You’re an HR professional, and your company has a turnover problem. How do you tell your team of C-level executives? Here are two options:

  • “I’ve reviewed our churn rate over the past five years, and it’s risen every year. In 2014, about 8% of our workers left within six months, and in 2019, we’re seeing turnover of about 15%. We need to get a handle on this.”
  • “Our turnover rate has nearly doubled in the past five years. When I surveyed those who gave notice, about 30 percent—one in three—said they were taking jobs with our two key competitors. Those businesses pay about 20 percent more than we do, and they offer more flexible schedules, which appeals to younger workers.”

Both choices share bad news that your company’s leaders need to know. But only the second option provides the rich context those executives must have if they want to make thoughtful, solutions-oriented corrections.

Time Get Comfortable With Analytics

If there’s only one thing you do in the next 12 months of your HR career, I challenge you to shift how you view your role. Instead of being satisfied to merely provide data, charts, graphs and other people metrics, commit to transforming yourself into an analytics interpreter who deploys data to answer business questions.

You’re probably already adept at gathering and presenting statistics because that’s an integral part of HR’s role. You know how to answer basic but essential questions such as “How many people did we lose last year?” and “What are the turnover trends for the past five years?”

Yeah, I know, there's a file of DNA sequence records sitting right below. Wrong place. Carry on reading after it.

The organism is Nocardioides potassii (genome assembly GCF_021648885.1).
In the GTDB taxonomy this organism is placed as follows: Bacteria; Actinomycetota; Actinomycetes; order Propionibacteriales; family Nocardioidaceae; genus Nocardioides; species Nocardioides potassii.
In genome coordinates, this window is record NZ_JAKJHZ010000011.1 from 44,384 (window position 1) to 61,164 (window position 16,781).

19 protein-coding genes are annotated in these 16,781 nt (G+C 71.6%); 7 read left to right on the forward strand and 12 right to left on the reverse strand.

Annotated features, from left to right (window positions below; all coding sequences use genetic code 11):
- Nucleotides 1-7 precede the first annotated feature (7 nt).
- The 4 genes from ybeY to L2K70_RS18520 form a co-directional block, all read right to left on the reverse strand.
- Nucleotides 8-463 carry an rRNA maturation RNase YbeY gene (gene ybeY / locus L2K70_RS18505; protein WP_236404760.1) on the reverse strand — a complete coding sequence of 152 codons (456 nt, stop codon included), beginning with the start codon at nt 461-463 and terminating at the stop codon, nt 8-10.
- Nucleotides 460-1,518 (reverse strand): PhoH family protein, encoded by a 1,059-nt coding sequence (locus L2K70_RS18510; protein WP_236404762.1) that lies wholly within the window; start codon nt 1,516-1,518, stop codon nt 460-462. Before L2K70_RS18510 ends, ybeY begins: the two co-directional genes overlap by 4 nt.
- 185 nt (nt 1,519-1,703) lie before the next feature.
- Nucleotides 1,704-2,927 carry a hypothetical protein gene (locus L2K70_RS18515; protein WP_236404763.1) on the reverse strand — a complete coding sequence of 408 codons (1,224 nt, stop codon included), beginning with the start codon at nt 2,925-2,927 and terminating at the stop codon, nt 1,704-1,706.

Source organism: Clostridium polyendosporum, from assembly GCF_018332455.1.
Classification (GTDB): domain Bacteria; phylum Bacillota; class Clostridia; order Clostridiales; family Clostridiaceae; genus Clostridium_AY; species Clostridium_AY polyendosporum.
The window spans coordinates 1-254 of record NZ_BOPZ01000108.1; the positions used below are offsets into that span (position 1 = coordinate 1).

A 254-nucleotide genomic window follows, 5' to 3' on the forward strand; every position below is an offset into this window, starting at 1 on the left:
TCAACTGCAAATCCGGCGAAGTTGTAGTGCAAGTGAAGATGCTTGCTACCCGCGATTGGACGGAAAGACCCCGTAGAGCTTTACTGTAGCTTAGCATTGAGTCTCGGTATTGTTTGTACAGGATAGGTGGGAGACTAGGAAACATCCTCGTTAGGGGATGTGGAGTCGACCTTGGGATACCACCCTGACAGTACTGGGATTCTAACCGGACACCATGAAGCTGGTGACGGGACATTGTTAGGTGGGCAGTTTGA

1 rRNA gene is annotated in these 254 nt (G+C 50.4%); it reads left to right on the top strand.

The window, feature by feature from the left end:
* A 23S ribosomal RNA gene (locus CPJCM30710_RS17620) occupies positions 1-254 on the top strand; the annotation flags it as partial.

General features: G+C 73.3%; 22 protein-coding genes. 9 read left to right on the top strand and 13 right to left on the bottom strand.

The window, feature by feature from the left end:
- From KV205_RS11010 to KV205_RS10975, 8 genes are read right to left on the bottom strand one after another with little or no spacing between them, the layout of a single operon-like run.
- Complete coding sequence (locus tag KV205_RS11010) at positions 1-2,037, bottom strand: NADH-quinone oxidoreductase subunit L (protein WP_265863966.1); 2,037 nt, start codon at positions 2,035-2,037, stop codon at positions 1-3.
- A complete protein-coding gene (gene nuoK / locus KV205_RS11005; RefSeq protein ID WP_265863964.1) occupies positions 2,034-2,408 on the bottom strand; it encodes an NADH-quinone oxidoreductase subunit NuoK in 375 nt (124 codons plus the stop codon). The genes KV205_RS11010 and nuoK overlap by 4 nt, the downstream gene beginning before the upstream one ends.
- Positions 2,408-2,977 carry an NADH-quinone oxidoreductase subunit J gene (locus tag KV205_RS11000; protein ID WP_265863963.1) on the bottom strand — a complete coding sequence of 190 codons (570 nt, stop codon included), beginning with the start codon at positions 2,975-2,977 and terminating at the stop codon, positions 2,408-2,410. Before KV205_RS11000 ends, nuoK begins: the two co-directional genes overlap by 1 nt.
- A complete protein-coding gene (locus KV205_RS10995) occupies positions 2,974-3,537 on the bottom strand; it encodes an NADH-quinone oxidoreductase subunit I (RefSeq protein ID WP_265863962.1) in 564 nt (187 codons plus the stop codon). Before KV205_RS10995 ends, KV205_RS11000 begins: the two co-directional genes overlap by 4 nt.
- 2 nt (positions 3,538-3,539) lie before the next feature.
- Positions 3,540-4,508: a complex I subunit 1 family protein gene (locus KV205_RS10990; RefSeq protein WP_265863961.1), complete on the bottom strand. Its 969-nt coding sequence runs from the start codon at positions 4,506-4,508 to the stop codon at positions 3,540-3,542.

The analyst approach goes far deeper. To embrace this mindset, approach a business problem and your data with a “why” question. Asking “Why are we seeing so much churn?” positions you to mine your data for deeper insights. This perspective helps you seek root causes, explanations and differences. Instead of merely collecting and aggregating data, you’re gleaning insights that will point you towards strategic recommendations. (Note that I’m not suggesting you gloss over the data-collection and analysis aspects of people analytics. Conclusions that aren’t backed up by metrics are just guesses and hunches.)

One of the most valuable skills an HR professional can bring to the board room is her ability to gather human analytics data, distill the critical material and curate it so her fellow executive team can leverage it to make smart, strategic decisions.

If you commit to transition from metrics-reporter to HR data interpreter, you’ll transform your role, expand your potential and perhaps even open up your career to opportunities you hadn’t previously noticed. You’ll blossom into a problem-solver and a strategic thinker. You’ll analyze your data and drill down on pain points—and you’ll bring both the problem and the solution to C-level leaders who will respect and value your input.